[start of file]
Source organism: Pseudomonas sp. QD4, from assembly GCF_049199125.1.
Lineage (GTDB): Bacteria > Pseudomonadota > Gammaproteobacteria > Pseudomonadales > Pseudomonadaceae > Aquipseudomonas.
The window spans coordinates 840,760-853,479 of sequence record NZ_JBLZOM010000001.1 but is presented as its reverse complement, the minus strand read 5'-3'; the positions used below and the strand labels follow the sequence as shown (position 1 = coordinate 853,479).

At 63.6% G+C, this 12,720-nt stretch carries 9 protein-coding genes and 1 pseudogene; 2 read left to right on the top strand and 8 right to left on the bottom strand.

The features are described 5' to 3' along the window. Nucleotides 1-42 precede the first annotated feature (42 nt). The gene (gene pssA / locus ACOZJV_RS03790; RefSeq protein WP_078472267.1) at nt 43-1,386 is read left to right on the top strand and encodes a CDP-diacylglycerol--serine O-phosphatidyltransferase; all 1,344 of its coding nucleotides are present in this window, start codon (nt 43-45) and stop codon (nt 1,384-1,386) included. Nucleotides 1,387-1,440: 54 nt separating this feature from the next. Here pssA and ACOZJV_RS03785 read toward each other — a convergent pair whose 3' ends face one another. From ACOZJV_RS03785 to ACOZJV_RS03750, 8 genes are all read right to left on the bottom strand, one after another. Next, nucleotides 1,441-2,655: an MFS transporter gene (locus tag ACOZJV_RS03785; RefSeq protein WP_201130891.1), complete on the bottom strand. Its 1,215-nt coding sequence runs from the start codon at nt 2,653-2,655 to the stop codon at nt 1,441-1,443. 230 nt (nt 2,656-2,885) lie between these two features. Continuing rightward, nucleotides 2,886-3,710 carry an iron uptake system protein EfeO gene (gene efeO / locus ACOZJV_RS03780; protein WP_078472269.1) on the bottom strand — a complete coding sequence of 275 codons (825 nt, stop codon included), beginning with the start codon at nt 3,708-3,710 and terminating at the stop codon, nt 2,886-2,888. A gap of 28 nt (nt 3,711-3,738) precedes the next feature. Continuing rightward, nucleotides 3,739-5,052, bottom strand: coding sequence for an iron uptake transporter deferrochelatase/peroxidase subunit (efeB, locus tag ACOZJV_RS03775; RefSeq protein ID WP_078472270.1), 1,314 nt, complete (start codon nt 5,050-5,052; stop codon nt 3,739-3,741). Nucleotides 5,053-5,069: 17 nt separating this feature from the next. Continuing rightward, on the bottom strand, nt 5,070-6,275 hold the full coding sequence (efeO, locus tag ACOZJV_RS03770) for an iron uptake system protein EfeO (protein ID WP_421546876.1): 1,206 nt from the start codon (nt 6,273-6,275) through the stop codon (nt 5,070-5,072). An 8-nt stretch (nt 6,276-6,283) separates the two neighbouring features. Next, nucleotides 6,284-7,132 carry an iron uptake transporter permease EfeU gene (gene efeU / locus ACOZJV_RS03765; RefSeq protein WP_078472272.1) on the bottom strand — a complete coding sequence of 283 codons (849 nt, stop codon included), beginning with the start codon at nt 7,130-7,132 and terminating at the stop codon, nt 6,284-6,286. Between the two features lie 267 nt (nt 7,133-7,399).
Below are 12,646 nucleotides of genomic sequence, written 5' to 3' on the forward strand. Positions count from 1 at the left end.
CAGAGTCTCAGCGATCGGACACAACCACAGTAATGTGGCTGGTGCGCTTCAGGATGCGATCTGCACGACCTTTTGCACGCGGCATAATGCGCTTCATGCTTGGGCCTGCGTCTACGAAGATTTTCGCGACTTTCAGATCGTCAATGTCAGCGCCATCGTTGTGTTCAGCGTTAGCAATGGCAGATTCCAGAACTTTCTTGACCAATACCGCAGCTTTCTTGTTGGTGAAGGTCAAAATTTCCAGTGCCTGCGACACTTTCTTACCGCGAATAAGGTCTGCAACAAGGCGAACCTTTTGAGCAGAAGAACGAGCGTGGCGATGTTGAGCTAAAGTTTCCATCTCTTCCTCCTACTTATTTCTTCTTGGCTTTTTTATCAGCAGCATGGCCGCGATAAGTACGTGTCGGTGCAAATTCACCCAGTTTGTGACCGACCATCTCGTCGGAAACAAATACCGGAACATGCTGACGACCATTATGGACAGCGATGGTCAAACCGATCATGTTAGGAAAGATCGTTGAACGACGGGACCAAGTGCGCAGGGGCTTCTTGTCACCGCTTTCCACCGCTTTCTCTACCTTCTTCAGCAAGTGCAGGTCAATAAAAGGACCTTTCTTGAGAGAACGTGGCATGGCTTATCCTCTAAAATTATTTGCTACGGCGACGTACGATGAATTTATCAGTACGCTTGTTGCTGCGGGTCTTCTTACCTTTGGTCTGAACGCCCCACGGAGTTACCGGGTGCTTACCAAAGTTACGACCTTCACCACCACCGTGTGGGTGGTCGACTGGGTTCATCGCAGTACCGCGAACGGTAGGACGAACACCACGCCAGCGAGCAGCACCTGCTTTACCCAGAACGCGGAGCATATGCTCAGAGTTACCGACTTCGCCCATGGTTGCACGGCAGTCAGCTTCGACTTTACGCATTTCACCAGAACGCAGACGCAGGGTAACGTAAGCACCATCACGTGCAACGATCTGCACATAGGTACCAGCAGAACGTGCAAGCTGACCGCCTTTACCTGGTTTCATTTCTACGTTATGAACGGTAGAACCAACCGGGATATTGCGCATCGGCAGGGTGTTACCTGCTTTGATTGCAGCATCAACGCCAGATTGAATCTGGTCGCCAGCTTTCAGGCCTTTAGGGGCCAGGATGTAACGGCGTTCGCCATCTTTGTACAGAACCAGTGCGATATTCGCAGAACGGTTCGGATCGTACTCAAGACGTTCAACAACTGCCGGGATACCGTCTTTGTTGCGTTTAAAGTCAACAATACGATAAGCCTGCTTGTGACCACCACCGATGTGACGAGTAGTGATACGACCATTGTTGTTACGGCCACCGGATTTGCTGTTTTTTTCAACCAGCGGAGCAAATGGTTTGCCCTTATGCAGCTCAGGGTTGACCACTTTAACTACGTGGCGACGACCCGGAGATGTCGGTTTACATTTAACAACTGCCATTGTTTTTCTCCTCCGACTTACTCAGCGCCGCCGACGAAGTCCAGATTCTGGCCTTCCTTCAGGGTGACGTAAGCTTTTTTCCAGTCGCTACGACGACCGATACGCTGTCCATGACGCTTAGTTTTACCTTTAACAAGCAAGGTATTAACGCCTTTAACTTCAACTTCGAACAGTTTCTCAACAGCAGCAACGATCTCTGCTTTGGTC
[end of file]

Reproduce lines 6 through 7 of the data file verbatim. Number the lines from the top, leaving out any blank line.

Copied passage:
Below are 12,646 nucleotides of genomic sequence, written 5' to 3' on the forward strand. Positions count from 1 at the left end.
CAGAGTCTCAGCGATCGGACACAACCACAGTAATGTGGCTGGTGCGCTTCAGGATGCGATCTGCACGACCTTTTGCACGCGGCATAATGCGCTTCATGCTTGGGCCTGCGTCTACGAAGATTTTCGCGACTTTCAGATCGTCAATGTCAGCGCCATCGTTGTGTTCAGCGTTAGCAATGGCAGATTCCAGAACTTTCTTGACCAATACCGCAGCTTTCTTGTTGGTGAAGGTCAAAATTTCCAGTGCCTGCGACACTTTCTTACCGCGAATAAGGTCTGCAACAAGGCGAACCTTTTGAGCAGAAGAACGAGCGTGGCGATGTTGAGCTAAAGTTTCCATCTCTTCCTCCTACTTATTTCTTCTTGGCTTTTTTATCAGCAGCATGGCCGCGATAAGTACGTGTCGGTGCAAATTCACCCAGTTTGTGACCGACCATCTCGTCGGAAACAAATACCGGAACATGCTGACGACCATTATGGACAGCGATGGTCAAACCGATCATGTTAGGAAAGATCGTTGAACGACGGGACCAAGTGCGCAGGGGCTTCTTGTCACCGCTTTCCACCGCTTTCTCTACCTTCTTCAGCAAGTGCAGGTCAATAAAAGGACCTTTCTTGAGAGAACGTGGCATGGCTTATCCTCTAAAATTATTTGCTACGGCGACGTACGATGAATTTATCAGTACGCTTGTTGCTGCGGGTCTTCTTACCTTTGGTCTGAACGCCCCACGGAGTTACCGGGTGCTTACCAAAGTTACGACCTTCACCACCACCGTGTGGGTGGTCGACTGGGTTCATCGCAGTACCGCGAACGGTAGGACGAACACCACGCCAGCGAGCAGCACCTGCTTTACCCAGAACGCGGAGCATATGCTCAGAGTTACCGACTTCGCCCATGGTTGCACGGCAGTCAGCTTCGACTTTACGCATTTCACCAGAACGCAGACGCAGGGTAACGTAAGCACCATCACGTGCAACGATCTGCACATAGGTACCAGCAGAACGTGCAAGCTGACCGCCTTTACCTGGTTTCATTTCTACGTTATGAACGGTAGAACCAACCGGGATATTGCGCATCGGCAGGGTGTTACCTGCTTTGATTGCAGCATCAACGCCAGATTGAATCTGGTCGCCAGCTTTCAGGCCTTTAGGGGCCAGGATGTAACGGCGTTCGCCATCTTTGTACAGAACCAGTGCGATATTCGCAGAACGGTTCGGATCGTACTCAAGACGTTCAACAACTGCCGGGATACCGTCTTTGTTGCGTTTAAAGTCAACAATACGATAAGCCTGCTTGTGACCACCACCGATGTGACGAGTAGTGATACGACCATTGTTGTTACGGCCACCGGATTTGCTGTTTTTTTCAACCAGCGGAGCAAATGGTTTGCCCTTATGCAGCTCAGGGTTGACCACTTTAACTACGTGGCGACGACCCGGAGATGTCGGTTTACATTTAACAACTGCCATTGTTTTTCTCCTCCGACTTACTCAGCGCCGCCGACGAAGTCCAGATTCTGGCCTTCCTTCAGGGTGACGTAAGCTTTTTTCCAGTCGCTACGACGACCGATACGCTGTCCATGACGCTTAGTTTTACCTTTAACAAGCAAGGTATTAACGCCTTTAACTTCAACTTCGAACAGTTTCTCAACAGCAGCAACGATCTCTGCTTTGGTC